A joint Fermilab/SLAC publication
Image: Tim Berners-Lee
Photo by CERN

Free from the start


Since CERN released the World Wide Web without royalties 20 years ago, the technology has flourished.

Twenty years ago today, the web was set free. In a statement published by the particle physics laboratory CERN on April 30, 1993, World Wide Web technology became freely available to anyone who wanted to use it, "open source” before such a term even existed.

To mark this anniversary, CERN today launched a project to preserve the first website and other digital effects associated with the web’s beginnings.

The technology and programming code needed to run a web server and a basic browser were invented at CERN by Tim Berners-Lee in 1989. After learning about the development during a visit to CERN in 1991, physicist Paul Kunz established the first web server in North America at SLAC; Fermilab and MIT physicists completed two more webservers shortly thereafter. The pages allowed physicists around the world to share information quickly and openly.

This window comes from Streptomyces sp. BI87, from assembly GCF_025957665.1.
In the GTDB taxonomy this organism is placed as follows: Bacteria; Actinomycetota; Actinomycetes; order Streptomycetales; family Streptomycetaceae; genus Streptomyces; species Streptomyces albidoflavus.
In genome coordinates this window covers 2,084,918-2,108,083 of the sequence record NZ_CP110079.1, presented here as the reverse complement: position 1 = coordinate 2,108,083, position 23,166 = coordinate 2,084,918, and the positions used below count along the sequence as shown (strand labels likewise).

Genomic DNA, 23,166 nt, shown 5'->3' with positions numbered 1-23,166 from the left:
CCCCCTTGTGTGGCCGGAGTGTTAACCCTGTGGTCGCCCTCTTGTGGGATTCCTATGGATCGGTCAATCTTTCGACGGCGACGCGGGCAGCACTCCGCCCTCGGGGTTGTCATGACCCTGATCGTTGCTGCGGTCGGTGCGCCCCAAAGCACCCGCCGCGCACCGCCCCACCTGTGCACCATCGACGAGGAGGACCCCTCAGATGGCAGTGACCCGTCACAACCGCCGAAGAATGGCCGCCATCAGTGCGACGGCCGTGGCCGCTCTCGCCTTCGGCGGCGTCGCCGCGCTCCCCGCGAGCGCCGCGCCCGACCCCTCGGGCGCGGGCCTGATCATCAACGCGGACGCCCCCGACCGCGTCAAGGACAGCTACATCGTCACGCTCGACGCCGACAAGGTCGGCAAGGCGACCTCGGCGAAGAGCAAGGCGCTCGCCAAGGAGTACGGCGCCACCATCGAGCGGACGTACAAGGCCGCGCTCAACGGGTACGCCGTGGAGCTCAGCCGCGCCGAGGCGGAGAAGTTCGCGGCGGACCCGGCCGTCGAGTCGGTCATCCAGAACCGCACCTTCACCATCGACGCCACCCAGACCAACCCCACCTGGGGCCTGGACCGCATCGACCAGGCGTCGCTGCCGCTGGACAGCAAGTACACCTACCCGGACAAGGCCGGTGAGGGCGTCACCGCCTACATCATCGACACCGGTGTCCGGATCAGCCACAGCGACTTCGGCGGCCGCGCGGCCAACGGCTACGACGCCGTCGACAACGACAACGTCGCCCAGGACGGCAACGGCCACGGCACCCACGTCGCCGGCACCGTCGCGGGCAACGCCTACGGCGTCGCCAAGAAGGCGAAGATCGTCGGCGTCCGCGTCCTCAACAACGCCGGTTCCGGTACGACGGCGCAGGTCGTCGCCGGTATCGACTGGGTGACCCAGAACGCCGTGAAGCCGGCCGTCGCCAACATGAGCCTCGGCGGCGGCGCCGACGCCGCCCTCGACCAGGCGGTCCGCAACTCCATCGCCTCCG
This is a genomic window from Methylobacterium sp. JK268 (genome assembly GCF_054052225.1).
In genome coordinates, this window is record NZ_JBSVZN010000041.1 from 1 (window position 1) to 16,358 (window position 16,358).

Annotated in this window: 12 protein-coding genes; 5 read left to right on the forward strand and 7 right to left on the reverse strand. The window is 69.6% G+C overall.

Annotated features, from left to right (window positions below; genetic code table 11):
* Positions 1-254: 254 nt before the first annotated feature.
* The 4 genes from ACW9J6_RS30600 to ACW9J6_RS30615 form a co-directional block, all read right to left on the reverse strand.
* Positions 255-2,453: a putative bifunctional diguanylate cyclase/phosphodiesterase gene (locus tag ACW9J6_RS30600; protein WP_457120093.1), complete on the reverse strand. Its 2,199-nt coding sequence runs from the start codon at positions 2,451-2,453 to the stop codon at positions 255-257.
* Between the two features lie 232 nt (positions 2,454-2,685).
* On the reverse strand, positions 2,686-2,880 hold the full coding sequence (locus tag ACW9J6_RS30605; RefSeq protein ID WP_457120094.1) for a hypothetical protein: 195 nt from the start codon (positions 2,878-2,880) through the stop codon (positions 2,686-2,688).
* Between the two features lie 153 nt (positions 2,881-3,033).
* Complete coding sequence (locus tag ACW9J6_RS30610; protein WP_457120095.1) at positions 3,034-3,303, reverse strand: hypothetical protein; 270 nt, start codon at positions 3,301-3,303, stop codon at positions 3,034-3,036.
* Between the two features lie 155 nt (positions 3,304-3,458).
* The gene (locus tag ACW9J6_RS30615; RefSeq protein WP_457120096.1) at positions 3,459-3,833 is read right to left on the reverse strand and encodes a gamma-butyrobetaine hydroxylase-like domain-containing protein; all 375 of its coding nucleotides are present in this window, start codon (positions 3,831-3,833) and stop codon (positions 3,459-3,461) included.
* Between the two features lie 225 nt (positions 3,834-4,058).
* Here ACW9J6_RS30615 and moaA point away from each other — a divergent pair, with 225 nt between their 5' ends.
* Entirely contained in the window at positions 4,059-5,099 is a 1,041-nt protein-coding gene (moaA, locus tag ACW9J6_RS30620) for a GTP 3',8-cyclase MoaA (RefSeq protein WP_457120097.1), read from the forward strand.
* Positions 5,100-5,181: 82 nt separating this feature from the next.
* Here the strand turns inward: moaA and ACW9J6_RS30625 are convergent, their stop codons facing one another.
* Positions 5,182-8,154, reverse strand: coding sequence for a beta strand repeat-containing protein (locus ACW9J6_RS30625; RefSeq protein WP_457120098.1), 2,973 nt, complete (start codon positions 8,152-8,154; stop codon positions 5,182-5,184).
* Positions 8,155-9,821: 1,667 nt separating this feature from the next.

The new CERN project will restore the first URL, re-posting the earliest files. It will also preserve the first web servers, machine names and IP addresses.

"There is no sector of society that has not been transformed by the invention, in a physics laboratory, of the web," says Rolf Heuer, CERN Director-General. "From research to business and education, the web has been reshaping the way we communicate, work, innovate and live. The web is a powerful example of the way that basic research benefits humankind."


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